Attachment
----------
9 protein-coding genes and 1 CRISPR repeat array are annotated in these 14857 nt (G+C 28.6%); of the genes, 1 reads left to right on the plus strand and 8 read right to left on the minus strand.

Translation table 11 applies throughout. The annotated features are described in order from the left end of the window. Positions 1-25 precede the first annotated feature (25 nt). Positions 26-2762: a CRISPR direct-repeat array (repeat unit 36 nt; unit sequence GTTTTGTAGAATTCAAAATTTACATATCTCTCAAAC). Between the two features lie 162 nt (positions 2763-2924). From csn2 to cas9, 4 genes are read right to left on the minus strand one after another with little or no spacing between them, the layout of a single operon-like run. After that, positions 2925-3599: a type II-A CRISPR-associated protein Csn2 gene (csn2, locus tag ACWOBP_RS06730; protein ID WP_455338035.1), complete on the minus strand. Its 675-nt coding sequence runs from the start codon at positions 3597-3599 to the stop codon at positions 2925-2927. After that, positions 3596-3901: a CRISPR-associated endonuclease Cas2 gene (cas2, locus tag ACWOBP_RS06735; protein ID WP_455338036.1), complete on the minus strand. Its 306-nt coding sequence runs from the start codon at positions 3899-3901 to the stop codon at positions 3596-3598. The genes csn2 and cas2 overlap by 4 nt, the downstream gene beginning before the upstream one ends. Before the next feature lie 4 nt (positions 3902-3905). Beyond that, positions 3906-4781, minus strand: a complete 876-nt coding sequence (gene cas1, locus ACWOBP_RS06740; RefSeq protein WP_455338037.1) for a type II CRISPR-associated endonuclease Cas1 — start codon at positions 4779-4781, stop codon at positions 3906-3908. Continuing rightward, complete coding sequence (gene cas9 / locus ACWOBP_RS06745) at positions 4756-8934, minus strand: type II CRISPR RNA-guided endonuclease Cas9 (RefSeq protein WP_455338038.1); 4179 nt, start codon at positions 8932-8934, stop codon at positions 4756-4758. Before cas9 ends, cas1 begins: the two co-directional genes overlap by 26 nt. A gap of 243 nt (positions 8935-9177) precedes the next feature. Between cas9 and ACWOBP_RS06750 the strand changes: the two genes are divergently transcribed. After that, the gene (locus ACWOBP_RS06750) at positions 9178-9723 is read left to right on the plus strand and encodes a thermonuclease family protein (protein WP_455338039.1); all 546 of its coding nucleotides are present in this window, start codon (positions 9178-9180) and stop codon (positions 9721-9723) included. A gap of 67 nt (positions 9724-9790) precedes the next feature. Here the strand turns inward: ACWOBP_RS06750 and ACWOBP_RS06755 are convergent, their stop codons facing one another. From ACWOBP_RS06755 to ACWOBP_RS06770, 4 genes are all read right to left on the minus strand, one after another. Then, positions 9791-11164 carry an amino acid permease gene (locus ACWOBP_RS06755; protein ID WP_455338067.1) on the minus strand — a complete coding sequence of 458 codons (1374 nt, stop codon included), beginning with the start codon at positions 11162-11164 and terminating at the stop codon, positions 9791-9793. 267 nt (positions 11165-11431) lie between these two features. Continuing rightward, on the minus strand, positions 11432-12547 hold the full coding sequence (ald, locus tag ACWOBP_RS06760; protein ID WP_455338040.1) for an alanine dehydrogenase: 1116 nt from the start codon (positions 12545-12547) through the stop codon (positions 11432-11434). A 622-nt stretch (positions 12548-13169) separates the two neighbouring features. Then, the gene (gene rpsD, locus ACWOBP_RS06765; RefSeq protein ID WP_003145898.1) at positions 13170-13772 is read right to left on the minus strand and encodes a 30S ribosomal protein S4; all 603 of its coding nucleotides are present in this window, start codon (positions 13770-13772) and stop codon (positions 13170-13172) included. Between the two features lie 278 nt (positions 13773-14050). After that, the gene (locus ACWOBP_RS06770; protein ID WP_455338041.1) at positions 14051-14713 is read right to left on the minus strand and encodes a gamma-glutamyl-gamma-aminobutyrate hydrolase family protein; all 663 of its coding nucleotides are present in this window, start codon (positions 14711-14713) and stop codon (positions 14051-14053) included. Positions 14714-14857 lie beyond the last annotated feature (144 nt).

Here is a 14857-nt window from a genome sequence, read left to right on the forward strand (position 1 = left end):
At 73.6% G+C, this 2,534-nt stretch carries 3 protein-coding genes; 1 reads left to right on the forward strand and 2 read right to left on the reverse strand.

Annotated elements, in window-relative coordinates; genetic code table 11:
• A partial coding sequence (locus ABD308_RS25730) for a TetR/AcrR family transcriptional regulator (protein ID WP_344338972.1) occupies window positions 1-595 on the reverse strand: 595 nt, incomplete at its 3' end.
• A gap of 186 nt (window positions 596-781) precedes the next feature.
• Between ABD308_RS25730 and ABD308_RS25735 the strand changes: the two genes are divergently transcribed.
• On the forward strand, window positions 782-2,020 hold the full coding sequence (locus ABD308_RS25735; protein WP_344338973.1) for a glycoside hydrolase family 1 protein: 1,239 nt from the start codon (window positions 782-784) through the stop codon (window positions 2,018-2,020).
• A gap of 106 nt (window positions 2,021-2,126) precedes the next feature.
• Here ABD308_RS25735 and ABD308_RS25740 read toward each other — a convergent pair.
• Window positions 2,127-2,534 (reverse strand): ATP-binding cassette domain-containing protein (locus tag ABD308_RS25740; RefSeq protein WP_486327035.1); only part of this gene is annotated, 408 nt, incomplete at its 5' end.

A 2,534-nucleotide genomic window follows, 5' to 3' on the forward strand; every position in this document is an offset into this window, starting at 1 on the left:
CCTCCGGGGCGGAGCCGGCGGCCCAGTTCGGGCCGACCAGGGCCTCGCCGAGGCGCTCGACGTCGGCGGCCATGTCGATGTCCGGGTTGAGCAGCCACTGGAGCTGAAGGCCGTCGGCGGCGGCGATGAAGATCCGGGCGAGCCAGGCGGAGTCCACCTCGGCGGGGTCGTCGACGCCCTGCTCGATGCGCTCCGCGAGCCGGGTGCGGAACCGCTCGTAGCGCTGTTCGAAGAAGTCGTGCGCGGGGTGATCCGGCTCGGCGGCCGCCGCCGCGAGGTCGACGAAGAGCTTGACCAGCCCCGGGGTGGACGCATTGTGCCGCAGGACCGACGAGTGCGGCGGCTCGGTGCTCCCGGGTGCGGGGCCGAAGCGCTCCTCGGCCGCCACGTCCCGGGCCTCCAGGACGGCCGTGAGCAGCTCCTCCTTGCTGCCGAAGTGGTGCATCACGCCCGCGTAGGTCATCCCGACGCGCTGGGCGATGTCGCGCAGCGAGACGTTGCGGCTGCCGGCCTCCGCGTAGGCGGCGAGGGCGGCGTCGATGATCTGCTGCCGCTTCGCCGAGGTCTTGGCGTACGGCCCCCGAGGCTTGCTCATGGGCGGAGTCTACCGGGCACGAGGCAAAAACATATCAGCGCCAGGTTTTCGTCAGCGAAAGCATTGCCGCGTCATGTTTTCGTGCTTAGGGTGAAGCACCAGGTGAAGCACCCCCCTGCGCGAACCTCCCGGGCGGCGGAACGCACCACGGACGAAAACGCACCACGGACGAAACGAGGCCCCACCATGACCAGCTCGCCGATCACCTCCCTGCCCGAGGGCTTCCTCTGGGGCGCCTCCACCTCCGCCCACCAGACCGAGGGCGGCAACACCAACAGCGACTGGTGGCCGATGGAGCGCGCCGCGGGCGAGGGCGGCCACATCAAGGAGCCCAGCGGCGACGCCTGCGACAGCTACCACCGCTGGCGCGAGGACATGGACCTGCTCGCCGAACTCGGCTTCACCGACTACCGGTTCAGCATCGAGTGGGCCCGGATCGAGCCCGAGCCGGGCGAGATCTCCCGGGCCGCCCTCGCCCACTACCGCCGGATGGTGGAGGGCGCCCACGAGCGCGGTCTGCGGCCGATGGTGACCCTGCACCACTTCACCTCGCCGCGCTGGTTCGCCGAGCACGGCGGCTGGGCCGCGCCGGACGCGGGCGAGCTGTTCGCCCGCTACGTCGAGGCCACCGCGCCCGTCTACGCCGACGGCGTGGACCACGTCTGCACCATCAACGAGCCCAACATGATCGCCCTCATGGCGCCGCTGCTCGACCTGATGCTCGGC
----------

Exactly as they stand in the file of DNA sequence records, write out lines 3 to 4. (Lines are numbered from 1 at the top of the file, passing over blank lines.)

Here is a 14857-nt window from a genome sequence, read left to right on the forward strand (position 1 = left end):
At 73.6% G+C, this 2,534-nt stretch carries 3 protein-coding genes; 1 reads left to right on the forward strand and 2 read right to left on the reverse strand.